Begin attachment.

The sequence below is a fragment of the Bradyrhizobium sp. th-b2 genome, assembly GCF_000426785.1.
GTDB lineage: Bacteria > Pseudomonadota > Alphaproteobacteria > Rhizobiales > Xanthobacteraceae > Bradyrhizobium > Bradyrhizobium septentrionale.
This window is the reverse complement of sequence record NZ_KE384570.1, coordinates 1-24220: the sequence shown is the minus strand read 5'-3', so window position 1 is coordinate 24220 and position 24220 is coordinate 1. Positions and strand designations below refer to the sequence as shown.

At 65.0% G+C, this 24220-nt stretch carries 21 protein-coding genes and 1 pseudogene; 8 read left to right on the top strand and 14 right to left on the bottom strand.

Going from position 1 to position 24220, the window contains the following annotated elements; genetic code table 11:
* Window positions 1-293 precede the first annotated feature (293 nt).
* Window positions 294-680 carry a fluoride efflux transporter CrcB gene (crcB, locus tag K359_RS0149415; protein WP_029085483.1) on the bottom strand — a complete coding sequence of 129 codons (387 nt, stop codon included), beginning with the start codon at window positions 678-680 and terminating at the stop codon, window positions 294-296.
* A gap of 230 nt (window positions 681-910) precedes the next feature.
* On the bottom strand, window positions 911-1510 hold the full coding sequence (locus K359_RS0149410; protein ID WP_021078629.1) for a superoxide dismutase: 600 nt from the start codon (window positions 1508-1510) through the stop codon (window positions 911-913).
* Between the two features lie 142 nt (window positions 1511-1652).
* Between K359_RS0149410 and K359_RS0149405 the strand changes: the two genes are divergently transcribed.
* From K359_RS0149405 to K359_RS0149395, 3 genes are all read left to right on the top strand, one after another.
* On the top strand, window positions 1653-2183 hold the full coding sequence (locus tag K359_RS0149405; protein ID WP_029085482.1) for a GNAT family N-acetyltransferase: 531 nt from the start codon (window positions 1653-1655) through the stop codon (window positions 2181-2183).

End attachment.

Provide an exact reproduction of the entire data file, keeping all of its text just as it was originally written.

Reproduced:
The sequence below is a fragment of the Bradyrhizobium sp. th-b2 genome, assembly GCF_000426785.1.
GTDB lineage: Bacteria > Pseudomonadota > Alphaproteobacteria > Rhizobiales > Xanthobacteraceae > Bradyrhizobium > Bradyrhizobium septentrionale.
This window is the reverse complement of sequence record NZ_KE384570.1, coordinates 1-24220: the sequence shown is the minus strand read 5'-3', so window position 1 is coordinate 24220 and position 24220 is coordinate 1. Positions and strand designations below refer to the sequence as shown.

At 65.0% G+C, this 24220-nt stretch carries 21 protein-coding genes and 1 pseudogene; 8 read left to right on the top strand and 14 right to left on the bottom strand.

Going from position 1 to position 24220, the window contains the following annotated elements; genetic code table 11:
* Window positions 1-293 precede the first annotated feature (293 nt).
* Window positions 294-680 carry a fluoride efflux transporter CrcB gene (crcB, locus tag K359_RS0149415; protein WP_029085483.1) on the bottom strand — a complete coding sequence of 129 codons (387 nt, stop codon included), beginning with the start codon at window positions 678-680 and terminating at the stop codon, window positions 294-296.
* A gap of 230 nt (window positions 681-910) precedes the next feature.
* On the bottom strand, window positions 911-1510 hold the full coding sequence (locus K359_RS0149410; protein ID WP_021078629.1) for a superoxide dismutase: 600 nt from the start codon (window positions 1508-1510) through the stop codon (window positions 911-913).
* Between the two features lie 142 nt (window positions 1511-1652).
* Between K359_RS0149410 and K359_RS0149405 the strand changes: the two genes are divergently transcribed.
* From K359_RS0149405 to K359_RS0149395, 3 genes are all read left to right on the top strand, one after another.
* On the top strand, window positions 1653-2183 hold the full coding sequence (locus tag K359_RS0149405; protein ID WP_029085482.1) for a GNAT family N-acetyltransferase: 531 nt from the start codon (window positions 1653-1655) through the stop codon (window positions 2181-2183).